We hear from the BBC today that Gordon Brown has said he will boycott Portugal's upcoming EU-AU summit if Robert Mugabe, the Zimbabwean leader, is allowed to attend. The decision is indisputably the right one, but is it for the right reasons?
Mugabe has been in power since the rather dubious elections of 1980. In the past 27 years he has pursued murderous campaigns against the Ndebele minority, his rivals Joshua Nkomo and ZAPU, the LGBT population, the White-African farmers, the Black-African poor, the opposition MDC, and now it would seem against anyone outside his own private inner circle. He has been the archetypal example of an African despot, and is picked out only because he's so bloody good at it. He has resisted crisis after crisis, and clung on to power with an awesome tenacity. He has conducted ethnic cleansing not with the clunking, military fist of Hussein or Milosovitch, which draws too much outside attention, but with the subtle weapons of starvation and evacuation. He has made it an easy necessity for the non-Shona to leave. Most crucially of all, he has played the diplomatic game with skill beyond any Western politician, realising that it is his own brethren in the African Union, Thabo Mbeki above all, who he needs to keep onside. Indeed the more the "Imperialist Oppressors" condemn him, the greater his standing seems to become.
So with reference to my last point will this ultimatum, though deserved, do more harm than good? I don't believe so. We are constantly berating our politicians for glad-handing dictators, the haunting picture of Rumsfeld and Saddam springs to mind. If the Prime Minister refused to attend a debate with Nick Griffin, no one would question it, and no sensible person would claim that doing so strengthened the BNP's assertion of a conspiracy against them. The same is true for the international stage. Indeed, this is the view the EU has taken up to now, banning Mugabe from entering the Union.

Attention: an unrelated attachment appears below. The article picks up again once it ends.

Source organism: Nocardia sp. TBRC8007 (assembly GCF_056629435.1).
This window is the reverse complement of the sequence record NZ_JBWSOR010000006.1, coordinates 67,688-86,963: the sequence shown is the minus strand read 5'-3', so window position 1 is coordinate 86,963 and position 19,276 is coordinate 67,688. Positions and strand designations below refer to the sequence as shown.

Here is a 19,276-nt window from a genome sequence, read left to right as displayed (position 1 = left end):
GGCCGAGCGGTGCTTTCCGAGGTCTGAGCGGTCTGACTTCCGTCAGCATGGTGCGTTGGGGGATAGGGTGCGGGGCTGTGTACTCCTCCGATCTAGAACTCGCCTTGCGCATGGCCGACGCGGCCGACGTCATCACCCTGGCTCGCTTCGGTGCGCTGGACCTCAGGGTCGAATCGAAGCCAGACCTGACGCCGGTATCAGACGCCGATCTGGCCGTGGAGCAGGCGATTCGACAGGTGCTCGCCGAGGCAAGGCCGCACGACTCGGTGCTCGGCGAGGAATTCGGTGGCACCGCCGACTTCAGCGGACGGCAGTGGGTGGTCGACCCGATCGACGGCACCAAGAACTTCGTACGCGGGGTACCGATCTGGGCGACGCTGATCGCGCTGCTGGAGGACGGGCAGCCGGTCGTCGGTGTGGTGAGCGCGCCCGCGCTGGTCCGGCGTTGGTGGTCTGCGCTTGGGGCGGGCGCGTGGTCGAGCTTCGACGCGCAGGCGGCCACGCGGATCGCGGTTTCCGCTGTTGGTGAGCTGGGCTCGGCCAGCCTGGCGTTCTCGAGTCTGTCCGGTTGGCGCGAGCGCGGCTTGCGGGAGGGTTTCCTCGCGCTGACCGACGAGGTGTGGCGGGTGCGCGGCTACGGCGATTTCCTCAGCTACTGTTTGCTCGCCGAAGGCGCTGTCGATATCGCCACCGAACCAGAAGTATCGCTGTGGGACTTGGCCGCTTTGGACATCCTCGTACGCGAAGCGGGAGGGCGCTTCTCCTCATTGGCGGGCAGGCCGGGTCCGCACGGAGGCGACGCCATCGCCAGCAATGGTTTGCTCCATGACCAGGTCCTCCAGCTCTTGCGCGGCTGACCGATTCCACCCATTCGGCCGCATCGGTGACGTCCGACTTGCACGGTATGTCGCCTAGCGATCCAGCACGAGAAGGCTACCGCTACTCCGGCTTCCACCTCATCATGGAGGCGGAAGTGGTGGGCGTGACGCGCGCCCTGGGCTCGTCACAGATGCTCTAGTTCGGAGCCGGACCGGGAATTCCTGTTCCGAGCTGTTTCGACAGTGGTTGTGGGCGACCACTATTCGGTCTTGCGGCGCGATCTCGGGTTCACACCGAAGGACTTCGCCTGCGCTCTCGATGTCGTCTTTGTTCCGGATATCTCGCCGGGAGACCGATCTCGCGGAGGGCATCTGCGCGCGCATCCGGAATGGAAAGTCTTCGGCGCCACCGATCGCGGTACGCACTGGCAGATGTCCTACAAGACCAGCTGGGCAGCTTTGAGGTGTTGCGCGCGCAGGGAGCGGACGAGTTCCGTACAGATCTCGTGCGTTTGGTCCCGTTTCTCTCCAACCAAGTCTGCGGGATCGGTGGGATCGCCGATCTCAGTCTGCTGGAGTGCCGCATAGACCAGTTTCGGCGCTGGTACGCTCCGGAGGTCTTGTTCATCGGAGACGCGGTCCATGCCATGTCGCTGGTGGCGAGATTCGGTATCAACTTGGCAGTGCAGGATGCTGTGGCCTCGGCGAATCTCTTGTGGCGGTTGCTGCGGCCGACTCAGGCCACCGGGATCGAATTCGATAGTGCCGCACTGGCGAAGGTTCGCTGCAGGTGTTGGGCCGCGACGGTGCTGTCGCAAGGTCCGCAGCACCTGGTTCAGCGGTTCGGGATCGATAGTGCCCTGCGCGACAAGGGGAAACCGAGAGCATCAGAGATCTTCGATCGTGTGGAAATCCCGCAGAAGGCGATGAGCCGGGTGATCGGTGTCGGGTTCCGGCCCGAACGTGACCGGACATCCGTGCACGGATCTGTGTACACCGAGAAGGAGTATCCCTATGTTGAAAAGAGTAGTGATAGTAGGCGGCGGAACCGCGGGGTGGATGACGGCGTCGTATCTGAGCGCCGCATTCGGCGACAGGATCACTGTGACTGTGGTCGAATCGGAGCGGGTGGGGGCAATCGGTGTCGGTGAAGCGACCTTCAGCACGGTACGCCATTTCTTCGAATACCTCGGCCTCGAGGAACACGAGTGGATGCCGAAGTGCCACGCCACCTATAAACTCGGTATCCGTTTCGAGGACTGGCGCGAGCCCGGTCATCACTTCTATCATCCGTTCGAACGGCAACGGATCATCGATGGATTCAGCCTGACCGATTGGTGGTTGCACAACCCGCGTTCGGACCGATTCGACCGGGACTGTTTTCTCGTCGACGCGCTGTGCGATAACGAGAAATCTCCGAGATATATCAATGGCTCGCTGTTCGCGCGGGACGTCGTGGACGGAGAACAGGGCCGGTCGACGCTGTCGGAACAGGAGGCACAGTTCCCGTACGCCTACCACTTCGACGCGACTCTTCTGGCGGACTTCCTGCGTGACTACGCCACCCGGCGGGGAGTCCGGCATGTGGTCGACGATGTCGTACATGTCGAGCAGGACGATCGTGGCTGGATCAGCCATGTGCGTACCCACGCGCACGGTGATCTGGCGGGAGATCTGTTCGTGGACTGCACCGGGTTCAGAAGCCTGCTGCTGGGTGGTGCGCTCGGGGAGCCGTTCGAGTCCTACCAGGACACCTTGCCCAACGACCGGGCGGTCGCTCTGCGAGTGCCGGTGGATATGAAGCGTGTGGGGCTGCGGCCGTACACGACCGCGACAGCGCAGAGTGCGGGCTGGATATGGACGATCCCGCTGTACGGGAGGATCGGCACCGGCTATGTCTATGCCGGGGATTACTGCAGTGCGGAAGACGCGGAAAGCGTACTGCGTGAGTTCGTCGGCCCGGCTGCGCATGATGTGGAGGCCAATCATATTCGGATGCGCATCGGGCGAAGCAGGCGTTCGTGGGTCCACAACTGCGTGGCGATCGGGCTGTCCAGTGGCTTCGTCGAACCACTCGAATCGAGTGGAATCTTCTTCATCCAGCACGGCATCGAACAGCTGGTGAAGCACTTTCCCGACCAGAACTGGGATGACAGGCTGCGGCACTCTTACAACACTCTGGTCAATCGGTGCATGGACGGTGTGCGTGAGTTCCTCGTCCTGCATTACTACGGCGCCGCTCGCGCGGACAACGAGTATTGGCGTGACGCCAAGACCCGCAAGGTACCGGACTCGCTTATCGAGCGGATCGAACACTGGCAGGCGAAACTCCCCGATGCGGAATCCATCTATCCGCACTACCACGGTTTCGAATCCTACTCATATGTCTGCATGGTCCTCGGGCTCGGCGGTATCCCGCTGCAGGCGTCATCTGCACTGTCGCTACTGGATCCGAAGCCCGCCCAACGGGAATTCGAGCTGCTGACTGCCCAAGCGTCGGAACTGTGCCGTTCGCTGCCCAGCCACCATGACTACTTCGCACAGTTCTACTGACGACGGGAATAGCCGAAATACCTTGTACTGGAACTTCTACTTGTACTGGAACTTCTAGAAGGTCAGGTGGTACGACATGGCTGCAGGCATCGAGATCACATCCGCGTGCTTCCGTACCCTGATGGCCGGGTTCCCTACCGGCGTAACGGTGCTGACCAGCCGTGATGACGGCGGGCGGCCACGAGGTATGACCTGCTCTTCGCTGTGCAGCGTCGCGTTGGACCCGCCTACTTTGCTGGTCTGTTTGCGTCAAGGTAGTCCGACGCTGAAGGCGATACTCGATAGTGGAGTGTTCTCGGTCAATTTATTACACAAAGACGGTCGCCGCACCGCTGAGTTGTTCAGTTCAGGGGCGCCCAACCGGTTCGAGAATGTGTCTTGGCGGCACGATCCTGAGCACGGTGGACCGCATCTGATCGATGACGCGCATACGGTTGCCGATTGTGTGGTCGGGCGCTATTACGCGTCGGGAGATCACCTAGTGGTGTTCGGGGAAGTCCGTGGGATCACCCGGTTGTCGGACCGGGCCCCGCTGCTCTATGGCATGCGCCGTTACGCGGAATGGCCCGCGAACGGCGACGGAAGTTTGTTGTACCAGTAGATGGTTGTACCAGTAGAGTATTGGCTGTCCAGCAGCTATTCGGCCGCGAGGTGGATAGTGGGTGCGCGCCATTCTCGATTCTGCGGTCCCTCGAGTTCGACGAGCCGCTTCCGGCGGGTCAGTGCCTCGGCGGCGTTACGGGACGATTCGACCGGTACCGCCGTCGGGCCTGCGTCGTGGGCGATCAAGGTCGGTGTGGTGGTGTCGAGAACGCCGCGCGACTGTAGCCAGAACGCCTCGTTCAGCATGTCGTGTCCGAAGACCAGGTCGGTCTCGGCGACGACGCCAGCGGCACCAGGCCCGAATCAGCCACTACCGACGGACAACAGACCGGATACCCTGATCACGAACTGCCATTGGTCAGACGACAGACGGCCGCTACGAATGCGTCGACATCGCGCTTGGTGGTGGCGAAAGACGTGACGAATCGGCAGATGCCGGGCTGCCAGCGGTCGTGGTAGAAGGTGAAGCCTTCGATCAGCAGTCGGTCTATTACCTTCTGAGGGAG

As to motives, I would be thrilled to think that this was the beginning of a sea-change, of a truly ethical foreign policy, based on soft rather than hard power. Britain has a duty to Zimbabwe, certainly a far greater one than we owe to Iraq or Afghanistan. And that is because Mugabe is a creation of specifically British intervention, of the campaign of political and economic warfare conducted by this country against Rhodesia, after the Unilateral Declaration of Independence in 1965. This makes a pure mockery of any claim, either that soft power doesn't work, or that post-independence a colony should be beyond the scope of interest. The African Union was calling for an invasion of Smith's Rhodesia in 1965 to help the oppressed and disenfranchised, so why is that call not there now? British warships were dispatched to blockade Beira in neighbouring Mozambique, why not now? And massive pressure was put on South Africa to cut off Rhodesia's oil, with eventual success. That the same weapons have not been touched when it comes to Zimbabwe is ludicrous. This appears to be the beginning.
And that's what's made me think. Call me cynical, but I don't think this is anything to do with ethics. I don't think it's to do with the simple disruption Mugabe would cause at the summit. I don't even think it's because Gordon knows the political death that would await if he were tricked, as Jack Straw was, into shaking hands with him.
This isn't for people like me, this is for the Tories, those Mail/Express reading types who yell for recolonisation. Not to get their votes, that'll never happen, but to make them put more pressure on Cameron. This is inviting Thatcher to Downing Street, but on the world stage. The Tories have lost the economy, they've lost law and order, they've lost 'Mummy', and now to top it all Gordon is defender of the Empire.
Speaking up for the weak and oppressed, and hitting the Tories where it hurts at the same time.
Get in there Gordon!